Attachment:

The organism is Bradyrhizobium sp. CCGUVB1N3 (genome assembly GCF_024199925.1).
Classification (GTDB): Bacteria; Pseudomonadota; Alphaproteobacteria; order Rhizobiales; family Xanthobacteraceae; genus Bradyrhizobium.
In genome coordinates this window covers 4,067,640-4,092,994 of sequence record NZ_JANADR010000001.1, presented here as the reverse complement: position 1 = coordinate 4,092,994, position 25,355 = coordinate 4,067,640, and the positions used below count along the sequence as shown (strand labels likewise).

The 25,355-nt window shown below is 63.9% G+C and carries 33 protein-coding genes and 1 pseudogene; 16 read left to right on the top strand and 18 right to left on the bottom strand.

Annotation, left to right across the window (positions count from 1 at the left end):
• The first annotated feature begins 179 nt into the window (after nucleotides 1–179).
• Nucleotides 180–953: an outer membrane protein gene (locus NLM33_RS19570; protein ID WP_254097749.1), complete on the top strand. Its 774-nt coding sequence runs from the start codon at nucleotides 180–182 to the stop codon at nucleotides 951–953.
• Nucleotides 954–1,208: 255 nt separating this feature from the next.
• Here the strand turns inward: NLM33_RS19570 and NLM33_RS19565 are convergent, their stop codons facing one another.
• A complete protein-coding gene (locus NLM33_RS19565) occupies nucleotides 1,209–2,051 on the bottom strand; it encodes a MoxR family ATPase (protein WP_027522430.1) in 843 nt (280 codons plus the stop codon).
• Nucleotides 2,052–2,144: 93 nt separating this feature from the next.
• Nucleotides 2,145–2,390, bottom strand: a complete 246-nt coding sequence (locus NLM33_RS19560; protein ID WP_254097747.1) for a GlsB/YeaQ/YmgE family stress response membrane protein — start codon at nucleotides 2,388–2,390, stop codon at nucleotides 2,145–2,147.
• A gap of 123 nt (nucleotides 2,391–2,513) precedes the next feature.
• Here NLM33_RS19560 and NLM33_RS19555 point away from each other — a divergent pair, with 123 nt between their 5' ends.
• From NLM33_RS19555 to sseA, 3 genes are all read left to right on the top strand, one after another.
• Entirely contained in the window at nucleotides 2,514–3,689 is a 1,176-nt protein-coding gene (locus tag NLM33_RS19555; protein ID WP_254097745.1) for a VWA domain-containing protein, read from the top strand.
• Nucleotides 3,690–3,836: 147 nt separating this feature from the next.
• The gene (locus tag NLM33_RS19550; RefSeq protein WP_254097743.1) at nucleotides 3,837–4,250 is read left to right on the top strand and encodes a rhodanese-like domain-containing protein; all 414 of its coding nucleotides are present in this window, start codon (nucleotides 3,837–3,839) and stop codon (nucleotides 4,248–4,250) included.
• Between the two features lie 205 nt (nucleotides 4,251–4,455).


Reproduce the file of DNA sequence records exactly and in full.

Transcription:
The organism is Bradyrhizobium sp. CCGUVB1N3 (genome assembly GCF_024199925.1).
Classification (GTDB): Bacteria; Pseudomonadota; Alphaproteobacteria; order Rhizobiales; family Xanthobacteraceae; genus Bradyrhizobium.
In genome coordinates this window covers 4,067,640-4,092,994 of sequence record NZ_JANADR010000001.1, presented here as the reverse complement: position 1 = coordinate 4,092,994, position 25,355 = coordinate 4,067,640, and the positions used below count along the sequence as shown (strand labels likewise).

The 25,355-nt window shown below is 63.9% G+C and carries 33 protein-coding genes and 1 pseudogene; 16 read left to right on the top strand and 18 right to left on the bottom strand.

Annotation, left to right across the window (positions count from 1 at the left end):
• The first annotated feature begins 179 nt into the window (after nucleotides 1–179).
• Nucleotides 180–953: an outer membrane protein gene (locus NLM33_RS19570; protein ID WP_254097749.1), complete on the top strand. Its 774-nt coding sequence runs from the start codon at nucleotides 180–182 to the stop codon at nucleotides 951–953.
• Nucleotides 954–1,208: 255 nt separating this feature from the next.
• Here the strand turns inward: NLM33_RS19570 and NLM33_RS19565 are convergent, their stop codons facing one another.
• A complete protein-coding gene (locus NLM33_RS19565) occupies nucleotides 1,209–2,051 on the bottom strand; it encodes a MoxR family ATPase (protein WP_027522430.1) in 843 nt (280 codons plus the stop codon).
• Nucleotides 2,052–2,144: 93 nt separating this feature from the next.
• Nucleotides 2,145–2,390, bottom strand: a complete 246-nt coding sequence (locus NLM33_RS19560; protein ID WP_254097747.1) for a GlsB/YeaQ/YmgE family stress response membrane protein — start codon at nucleotides 2,388–2,390, stop codon at nucleotides 2,145–2,147.
• A gap of 123 nt (nucleotides 2,391–2,513) precedes the next feature.
• Here NLM33_RS19560 and NLM33_RS19555 point away from each other — a divergent pair, with 123 nt between their 5' ends.
• From NLM33_RS19555 to sseA, 3 genes are all read left to right on the top strand, one after another.
• Entirely contained in the window at nucleotides 2,514–3,689 is a 1,176-nt protein-coding gene (locus tag NLM33_RS19555; protein ID WP_254097745.1) for a VWA domain-containing protein, read from the top strand.
• Nucleotides 3,690–3,836: 147 nt separating this feature from the next.
• The gene (locus tag NLM33_RS19550; RefSeq protein WP_254097743.1) at nucleotides 3,837–4,250 is read left to right on the top strand and encodes a rhodanese-like domain-containing protein; all 414 of its coding nucleotides are present in this window, start codon (nucleotides 3,837–3,839) and stop codon (nucleotides 4,248–4,250) included.
• Between the two features lie 205 nt (nucleotides 4,251–4,455).